Proceedings of the Eighth International Conference on Conceptions of Library and Information Science, Copenhagen, Denmark, 19-22 August, 2013
Documents, dialogue and the emergence of tertiary orality
Deborah Turner and Warren Allen
College of Information Science and Technology, Drexel University, 3141 Chestnut Street, Philadelphia, PA 19104-2875
Increasingly, technology makes it possible to record information as it emerges and is exchanged in a dialogue. This capability differs from traditional ways of recording information that capture a single contribution to a discourse (Frohmann 2004a: 239-240). An example of the latter lies in how research findings are prepared, presented orally, written up, reviewed, and edited before emerging as a scholarly document. Review involves a social inspection to ensure accuracy, validity, and more. These types of traditional documents are sequential contributions to a dialogue, even when articles are published years apart. Technological advances, especially those capable of making oral information available, now make it possible for such exchanges to occur within a document.
Information behaviour researchers are aware of oral information and typically categorize it as informal (Auster and Choo 1993: 250; Case 2007: 12-13; Taylor 1991: 229). However, library and information science practices for making information available have not consistently been extended to informal information. And, sharing information while speaking face-to-face persists (Meehan 2000; Sole and Edmondson 2002; MacKenzie 2009; Turner 2009). Whether face-to-face or technology-mediated, oral information can involve dialogue.
Despite the increased indication of the importance of oral information, professional library and information science (library and information science) practices that ensure access to information, regardless of medium, have yet to be extended consistently to oral information and any dialogue it may incorporate. Leveraging what is known about documents, including oral ones, that make up a singular contribution to a dialogue may help shed light on emerging forms of oral information that encompass a dialogue.
What is known about oral information? Constructionism theory provides insight into oral information, specifically that it leads to knowledge. The theory holds that knowledge becomes available through actions, writing, or talking, which are all ways of contributing to a dialogue (Lankes 2011; McKenzie 2003; Talja, Tuominen, and Savolainen 2005; Tuominen, Talja, and Savolainen 2002). In light of this theory, some library and information science researchers call for increased understanding about what is involved in the action of becoming informed (Frohmann 2004a: 239, 242-243; McKenzie 2009: 163, 171). Next, information behaviour researchers suggest oral information is preferred when one needs new information (Auster and Choo 1993; Daft and Lengel 1983; Huotari and Chatman 2001; Mackenzie 2005; Wilkinson 2001). By contrast, researchers find that people perceive mediation involved in making written information available can render that information outdated (Auster and Choo 1993: 250; Wilkinson 2001: 271). This perception may be explained by how traditional documents can adhere to contextual norms in ways that restrict information from emerging (Frohmann 2004a: 239-240). These observations make oral information worthy of deeper investigation.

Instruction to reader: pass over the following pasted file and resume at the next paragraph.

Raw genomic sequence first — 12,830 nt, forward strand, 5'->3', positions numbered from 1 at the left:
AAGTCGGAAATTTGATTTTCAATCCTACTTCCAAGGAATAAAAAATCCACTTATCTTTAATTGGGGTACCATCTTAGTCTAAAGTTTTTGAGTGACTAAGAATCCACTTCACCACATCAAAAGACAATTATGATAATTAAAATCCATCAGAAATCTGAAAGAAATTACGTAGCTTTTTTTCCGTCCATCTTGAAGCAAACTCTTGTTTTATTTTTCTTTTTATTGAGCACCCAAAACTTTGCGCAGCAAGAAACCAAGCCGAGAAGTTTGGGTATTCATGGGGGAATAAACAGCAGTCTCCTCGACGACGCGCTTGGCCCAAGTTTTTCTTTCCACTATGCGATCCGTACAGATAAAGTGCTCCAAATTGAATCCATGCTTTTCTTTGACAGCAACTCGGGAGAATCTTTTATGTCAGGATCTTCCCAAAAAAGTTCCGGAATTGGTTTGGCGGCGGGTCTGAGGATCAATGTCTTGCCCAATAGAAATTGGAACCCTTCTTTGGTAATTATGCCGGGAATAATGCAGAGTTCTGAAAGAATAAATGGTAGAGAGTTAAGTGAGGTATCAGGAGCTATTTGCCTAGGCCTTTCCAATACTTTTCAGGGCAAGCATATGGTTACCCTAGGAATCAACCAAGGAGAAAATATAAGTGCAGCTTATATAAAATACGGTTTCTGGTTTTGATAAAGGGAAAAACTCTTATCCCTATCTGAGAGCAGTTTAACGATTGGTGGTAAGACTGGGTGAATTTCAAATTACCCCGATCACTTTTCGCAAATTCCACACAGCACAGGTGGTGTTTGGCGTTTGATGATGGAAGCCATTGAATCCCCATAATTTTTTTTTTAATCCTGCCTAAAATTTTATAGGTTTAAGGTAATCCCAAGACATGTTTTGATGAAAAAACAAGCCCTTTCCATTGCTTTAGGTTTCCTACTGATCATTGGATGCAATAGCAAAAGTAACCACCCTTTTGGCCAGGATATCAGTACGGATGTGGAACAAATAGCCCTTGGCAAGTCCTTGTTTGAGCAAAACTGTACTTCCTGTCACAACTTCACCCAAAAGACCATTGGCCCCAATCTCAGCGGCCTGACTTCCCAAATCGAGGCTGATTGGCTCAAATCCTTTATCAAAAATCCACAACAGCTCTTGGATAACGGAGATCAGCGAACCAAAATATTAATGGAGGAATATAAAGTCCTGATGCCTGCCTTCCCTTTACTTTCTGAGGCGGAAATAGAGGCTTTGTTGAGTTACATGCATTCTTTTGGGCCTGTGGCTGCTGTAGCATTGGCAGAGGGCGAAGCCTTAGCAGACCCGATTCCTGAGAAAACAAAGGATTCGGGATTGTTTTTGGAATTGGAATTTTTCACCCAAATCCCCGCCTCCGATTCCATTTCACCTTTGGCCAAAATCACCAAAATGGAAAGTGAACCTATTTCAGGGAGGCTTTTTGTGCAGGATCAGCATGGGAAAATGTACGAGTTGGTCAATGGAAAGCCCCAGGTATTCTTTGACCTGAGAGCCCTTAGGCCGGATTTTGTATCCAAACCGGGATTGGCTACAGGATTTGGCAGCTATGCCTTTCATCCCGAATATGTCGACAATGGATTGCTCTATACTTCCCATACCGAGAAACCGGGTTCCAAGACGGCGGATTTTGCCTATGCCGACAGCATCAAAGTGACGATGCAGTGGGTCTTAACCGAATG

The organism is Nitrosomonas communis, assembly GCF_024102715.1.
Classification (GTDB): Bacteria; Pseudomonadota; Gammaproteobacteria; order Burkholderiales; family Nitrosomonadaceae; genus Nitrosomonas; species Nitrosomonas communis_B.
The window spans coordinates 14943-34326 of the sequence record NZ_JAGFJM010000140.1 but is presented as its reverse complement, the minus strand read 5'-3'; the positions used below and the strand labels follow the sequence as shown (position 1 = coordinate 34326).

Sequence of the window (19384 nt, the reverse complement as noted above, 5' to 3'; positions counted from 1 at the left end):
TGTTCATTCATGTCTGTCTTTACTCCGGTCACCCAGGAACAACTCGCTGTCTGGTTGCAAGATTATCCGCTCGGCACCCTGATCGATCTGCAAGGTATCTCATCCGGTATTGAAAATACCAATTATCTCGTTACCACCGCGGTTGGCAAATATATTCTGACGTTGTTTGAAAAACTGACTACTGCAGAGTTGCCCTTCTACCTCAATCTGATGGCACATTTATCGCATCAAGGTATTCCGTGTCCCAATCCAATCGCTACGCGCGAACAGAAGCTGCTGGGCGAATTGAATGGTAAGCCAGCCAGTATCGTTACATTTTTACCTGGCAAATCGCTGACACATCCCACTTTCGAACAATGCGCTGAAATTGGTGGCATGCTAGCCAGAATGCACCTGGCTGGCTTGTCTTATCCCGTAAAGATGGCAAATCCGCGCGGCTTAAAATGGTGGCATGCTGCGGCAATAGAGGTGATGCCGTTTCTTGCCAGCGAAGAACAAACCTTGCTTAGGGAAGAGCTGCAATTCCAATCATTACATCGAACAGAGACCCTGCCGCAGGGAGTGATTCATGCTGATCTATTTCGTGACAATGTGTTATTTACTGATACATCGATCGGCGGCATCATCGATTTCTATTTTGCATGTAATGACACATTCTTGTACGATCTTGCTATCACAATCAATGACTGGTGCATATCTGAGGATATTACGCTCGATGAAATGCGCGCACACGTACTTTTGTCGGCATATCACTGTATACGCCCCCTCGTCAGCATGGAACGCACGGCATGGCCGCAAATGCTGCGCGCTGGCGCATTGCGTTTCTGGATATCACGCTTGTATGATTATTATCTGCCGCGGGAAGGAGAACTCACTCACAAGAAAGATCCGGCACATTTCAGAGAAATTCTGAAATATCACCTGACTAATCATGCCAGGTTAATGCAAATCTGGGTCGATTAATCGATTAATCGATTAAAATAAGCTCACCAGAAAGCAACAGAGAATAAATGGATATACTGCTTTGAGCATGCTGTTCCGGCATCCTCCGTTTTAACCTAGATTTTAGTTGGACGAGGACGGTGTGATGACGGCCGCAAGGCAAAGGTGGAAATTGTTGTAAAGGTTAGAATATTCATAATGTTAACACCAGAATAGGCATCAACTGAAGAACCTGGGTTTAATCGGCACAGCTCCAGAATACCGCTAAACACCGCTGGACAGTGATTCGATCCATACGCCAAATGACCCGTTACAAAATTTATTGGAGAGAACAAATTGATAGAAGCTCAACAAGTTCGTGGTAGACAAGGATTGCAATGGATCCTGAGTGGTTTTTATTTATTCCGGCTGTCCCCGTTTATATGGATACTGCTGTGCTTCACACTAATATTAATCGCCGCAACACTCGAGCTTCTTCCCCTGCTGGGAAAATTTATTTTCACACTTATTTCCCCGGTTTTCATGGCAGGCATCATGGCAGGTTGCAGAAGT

This exploration builds on a recent explication of how an utterance can be considered a document. The explication makes it possible to observe oral information, which emerges from documentary practice rendered orally, in ways that more traditional documents are viewed even when an oral document involves an exchange of utterances, or a dialogue. Three types of oral documents, involving face-to-face and technology-mediated information, are examined to respond to the research question: How does a document incorporate a dialogue?
One type of oral document-a managerial decree, a video blog, and an oral history-makes up each of three case studies analysed for evidence of a dialogue.
In this study, dialogue and discourse are used interchangeably to refer to spoken or textual interaction involving two or more persons (Cameron 2001: 10). While simplified, this definition (Bamberg, De Fina, and Schiffrin 2007: 3-4) serves as a basis for numerous approaches used for studying discourse including conversation analysis (Wooffitt 2005), content analysis (Krippendorff 2004), and discourse analysis (Cameron 2001; Fairclough 1992). Of the three approaches listed, this study aligns most closely with discourse analysis, or the analysis "of language as it is used to enact activities, perspectives, and identities" (Gee 1999: 4-5). Discourse analysis and the approach to document identification being used both stem from constructionism (Frohmann 2004b; Talja and McKenzie 2007; Wooffitt 2005).